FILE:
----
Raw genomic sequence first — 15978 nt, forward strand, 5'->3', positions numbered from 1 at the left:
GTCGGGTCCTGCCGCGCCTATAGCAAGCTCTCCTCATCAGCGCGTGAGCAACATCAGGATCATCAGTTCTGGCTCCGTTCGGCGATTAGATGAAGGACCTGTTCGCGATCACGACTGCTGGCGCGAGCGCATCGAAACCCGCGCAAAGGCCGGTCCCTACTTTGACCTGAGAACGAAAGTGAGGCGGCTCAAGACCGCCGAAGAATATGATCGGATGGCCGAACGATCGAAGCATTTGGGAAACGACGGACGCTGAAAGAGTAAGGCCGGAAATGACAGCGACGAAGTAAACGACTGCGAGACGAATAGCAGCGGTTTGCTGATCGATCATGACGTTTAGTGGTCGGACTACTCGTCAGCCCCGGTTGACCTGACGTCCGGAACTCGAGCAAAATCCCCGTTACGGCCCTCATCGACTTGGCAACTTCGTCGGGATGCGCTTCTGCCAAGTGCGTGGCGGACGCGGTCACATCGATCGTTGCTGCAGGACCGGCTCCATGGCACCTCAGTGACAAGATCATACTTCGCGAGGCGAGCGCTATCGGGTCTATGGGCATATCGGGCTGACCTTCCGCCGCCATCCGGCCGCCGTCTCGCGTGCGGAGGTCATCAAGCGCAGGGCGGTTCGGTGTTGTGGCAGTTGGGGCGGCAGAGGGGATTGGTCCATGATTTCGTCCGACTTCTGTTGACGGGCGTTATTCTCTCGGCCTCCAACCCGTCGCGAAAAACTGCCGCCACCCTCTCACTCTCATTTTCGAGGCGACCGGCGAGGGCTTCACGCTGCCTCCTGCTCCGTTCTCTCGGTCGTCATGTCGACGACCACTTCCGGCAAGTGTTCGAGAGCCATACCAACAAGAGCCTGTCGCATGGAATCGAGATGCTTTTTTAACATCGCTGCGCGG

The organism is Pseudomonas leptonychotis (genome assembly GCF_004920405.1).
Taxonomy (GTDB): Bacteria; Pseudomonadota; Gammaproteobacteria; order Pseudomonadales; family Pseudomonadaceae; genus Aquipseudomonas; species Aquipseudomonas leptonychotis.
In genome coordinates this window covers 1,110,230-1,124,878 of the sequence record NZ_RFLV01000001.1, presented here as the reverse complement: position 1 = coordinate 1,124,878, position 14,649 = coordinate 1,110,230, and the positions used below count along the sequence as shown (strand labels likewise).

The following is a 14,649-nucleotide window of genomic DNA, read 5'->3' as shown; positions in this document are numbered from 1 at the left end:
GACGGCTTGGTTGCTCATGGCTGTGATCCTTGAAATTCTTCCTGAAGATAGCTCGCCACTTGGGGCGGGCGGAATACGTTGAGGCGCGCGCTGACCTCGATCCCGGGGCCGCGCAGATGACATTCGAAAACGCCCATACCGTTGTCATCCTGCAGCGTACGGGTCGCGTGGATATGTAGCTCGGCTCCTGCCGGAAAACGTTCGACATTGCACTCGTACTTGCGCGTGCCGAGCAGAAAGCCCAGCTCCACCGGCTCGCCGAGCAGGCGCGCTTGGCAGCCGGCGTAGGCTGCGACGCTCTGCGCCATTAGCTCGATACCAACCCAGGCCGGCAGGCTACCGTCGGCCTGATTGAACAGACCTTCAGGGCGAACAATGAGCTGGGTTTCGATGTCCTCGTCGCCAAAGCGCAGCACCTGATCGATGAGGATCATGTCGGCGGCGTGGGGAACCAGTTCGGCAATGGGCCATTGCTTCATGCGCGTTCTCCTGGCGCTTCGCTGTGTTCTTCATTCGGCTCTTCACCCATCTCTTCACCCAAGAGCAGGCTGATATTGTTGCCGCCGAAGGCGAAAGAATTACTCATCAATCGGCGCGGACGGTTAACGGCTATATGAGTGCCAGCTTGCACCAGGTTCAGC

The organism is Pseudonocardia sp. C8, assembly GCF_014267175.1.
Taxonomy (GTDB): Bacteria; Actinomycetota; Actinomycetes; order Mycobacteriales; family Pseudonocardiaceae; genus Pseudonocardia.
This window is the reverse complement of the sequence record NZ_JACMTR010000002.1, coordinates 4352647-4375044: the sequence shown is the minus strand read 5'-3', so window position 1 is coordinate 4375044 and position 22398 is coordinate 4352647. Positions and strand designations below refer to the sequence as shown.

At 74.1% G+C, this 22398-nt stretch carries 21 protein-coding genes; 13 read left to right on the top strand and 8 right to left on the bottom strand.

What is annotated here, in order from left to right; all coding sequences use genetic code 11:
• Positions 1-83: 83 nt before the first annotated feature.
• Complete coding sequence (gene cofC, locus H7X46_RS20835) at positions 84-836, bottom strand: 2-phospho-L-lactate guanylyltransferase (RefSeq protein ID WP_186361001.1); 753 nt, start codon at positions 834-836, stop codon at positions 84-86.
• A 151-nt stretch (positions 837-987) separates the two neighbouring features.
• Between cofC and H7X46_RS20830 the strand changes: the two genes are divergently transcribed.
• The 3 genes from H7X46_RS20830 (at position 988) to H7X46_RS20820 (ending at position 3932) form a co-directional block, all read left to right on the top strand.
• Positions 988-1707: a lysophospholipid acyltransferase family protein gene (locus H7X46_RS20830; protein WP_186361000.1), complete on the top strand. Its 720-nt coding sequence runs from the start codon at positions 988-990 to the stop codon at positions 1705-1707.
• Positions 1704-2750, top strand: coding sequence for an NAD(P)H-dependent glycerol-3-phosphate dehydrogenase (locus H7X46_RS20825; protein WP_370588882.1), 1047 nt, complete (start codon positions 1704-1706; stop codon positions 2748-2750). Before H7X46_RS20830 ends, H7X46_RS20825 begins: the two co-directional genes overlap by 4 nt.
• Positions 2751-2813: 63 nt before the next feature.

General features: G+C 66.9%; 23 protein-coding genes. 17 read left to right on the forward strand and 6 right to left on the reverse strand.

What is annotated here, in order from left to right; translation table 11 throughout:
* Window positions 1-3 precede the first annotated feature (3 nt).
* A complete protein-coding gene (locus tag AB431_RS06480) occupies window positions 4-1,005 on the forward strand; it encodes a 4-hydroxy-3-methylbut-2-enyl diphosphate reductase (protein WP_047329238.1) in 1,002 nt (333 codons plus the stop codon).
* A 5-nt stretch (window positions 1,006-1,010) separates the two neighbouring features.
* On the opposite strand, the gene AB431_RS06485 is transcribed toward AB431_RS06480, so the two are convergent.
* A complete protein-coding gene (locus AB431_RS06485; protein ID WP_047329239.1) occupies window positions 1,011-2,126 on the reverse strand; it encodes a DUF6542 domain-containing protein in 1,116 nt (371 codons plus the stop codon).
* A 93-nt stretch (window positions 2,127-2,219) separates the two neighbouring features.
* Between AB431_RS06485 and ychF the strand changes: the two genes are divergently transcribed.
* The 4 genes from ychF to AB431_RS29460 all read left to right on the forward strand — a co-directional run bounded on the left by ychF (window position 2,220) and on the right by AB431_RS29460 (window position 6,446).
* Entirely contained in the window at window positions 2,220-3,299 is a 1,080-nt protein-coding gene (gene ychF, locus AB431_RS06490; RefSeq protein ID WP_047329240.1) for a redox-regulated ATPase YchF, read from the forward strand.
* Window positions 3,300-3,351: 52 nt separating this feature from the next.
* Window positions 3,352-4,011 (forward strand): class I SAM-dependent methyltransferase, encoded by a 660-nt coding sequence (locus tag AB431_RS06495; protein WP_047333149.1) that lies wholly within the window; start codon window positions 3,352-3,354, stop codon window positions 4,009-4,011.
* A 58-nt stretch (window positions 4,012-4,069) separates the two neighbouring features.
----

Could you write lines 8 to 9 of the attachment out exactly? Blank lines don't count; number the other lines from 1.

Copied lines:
The organism is Pseudonocardia sp. C8, assembly GCF_014267175.1.
Taxonomy (GTDB): Bacteria; Actinomycetota; Actinomycetes; order Mycobacteriales; family Pseudonocardiaceae; genus Pseudonocardia.